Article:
Yü indicates that, (in the state which it implies), feudal princes may be set up, and the hosts put in motion, with advantage.
1. The first SIX, divided, shows its subject proclaiming his pleasure and satisfaction. There will be evil.
2. The second SIX, divided, shows one who is firm as a rock. (He sees a thing) without waiting till it has come to pass; with his firm correctness there will be good fortune.
3. The third SIX, divided, shows one looking up (for favours), while he indulges the feeling of pleasure and satisfaction. If he would understand!--If he be late in doing so, there will indeed be occasion for repentance.
4. The fourth NINE, undivided, shows him from whom the harmony and satisfaction come. Great
is the success which he obtains. Let him not allow suspicions to enter his mind, and thus friends will gather around him.
5. The fifth six, divided, shows one with a chronic complaint, but who lives on without dying.
6. The topmost six, divided, shows its subject with darkened mind devoted to the pleasure and satisfaction (of the time); but if he change his course even when (it may be considered as) completed, there will be no error.
92:XVI The Yü hexagram denoted to king Win a condition of harmony and happy contentment throughout the kingdom, when the people rejoiced in and readily obeyed their sovereign. At such a time his appointments and any military undertakings would be hailed and supported. The fourth line, undivided, is the lord of the figure, and being close to the fifth or place of dignity, is to be looked on as the minister or chief officer of the ruler. The ruler gives to him his confidence; and all represented by the other lines yield their obedience.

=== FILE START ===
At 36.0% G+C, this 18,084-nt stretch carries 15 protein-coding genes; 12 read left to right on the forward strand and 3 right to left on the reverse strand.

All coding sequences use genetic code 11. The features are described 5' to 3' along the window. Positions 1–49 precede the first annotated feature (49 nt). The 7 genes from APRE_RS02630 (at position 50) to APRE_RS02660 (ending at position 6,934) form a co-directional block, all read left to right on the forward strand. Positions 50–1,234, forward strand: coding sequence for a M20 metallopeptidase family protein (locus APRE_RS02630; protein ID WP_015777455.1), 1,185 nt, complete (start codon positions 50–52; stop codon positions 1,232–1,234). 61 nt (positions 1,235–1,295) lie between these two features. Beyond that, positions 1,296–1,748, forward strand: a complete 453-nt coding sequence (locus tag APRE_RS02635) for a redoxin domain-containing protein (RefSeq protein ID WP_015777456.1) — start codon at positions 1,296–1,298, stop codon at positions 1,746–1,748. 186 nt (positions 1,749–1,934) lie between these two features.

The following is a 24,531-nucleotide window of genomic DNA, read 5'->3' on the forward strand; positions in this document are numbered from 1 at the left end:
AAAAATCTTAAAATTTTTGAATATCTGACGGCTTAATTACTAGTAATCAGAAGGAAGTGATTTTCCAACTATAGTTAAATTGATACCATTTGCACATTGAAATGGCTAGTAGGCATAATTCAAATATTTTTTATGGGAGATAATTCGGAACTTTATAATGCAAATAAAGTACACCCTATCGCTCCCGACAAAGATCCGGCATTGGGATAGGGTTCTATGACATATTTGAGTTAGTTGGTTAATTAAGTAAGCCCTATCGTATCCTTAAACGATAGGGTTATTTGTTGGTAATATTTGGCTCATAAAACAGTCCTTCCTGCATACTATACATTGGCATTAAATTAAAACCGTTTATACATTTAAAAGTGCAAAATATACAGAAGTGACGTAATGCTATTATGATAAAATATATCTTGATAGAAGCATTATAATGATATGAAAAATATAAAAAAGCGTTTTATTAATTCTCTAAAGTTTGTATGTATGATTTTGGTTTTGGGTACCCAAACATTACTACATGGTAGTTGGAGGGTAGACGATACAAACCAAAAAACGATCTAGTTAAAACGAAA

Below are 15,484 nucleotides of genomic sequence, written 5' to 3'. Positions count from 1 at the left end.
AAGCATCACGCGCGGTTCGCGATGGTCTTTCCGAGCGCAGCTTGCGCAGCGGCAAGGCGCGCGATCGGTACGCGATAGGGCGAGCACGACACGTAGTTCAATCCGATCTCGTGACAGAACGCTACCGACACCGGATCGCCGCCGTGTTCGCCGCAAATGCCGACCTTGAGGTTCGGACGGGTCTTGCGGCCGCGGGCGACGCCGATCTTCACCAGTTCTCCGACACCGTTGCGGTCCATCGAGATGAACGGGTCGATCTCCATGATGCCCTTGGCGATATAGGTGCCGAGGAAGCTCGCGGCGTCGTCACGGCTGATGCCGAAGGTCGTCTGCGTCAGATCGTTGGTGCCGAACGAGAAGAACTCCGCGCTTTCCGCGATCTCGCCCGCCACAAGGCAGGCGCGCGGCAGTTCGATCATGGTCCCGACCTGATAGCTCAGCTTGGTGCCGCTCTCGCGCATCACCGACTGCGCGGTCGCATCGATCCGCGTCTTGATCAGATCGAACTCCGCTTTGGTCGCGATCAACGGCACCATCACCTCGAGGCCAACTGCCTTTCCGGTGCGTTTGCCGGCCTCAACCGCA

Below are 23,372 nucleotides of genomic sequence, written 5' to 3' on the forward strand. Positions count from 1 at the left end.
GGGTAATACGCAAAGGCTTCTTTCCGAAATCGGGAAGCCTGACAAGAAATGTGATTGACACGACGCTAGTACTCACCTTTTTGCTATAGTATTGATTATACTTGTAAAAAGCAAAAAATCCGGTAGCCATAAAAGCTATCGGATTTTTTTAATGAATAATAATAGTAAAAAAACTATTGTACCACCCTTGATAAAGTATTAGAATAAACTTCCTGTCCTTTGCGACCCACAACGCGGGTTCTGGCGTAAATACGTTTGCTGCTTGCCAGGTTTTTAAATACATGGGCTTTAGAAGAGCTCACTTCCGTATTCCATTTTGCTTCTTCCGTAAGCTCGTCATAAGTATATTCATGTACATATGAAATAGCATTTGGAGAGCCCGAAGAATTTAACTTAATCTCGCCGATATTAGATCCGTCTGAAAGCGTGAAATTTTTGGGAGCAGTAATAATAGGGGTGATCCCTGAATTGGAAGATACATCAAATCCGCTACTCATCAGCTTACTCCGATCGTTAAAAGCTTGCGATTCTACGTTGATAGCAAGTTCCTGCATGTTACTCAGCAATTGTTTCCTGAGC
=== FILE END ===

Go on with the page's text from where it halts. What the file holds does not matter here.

Line 1 is weak, and has for its correlate the strong 4. Its subject may well enjoy the happiness of the time. But he cannot contain himself, and proclaims, or boasts of, his satisfaction;--which is evil.
Line 2, though weak, is in its correct position, the centre, moreover, of the lower trigram. Quietly and firmly its subject is able to abide in his place, and exercise a far-seeing discrimination. All is indicative of good fortune.
Line 3 is weak, and in an odd place. Immediately below line 4, its subject keeps looking up to the lord of the figure, and depends on him, thinking of doing nothing, but how to enjoy himself. The consequence will be as described, unless he speedily change.
The strong subject of line 4 is the agent to whom the happy condition is owing; and it is only necessary to caution him to maintain his confidence in himself and his purpose, and his adherents and success will continue.
Line 5 is in the ruler's place; but it is weak, and he is in danger of being carried away by the lust of pleasure. Moreover, proximity to the powerful minister represented by 4 is a source of danger. p. 93 Hence he is represented as suffering from a chronic complaint, but nevertheless he does not die. See Appendix II on the line.
Line 6, at the very top or end of the hexagram, is weak, and its subject is all but lost. Still even for him there is a chance of safety, if he will but change.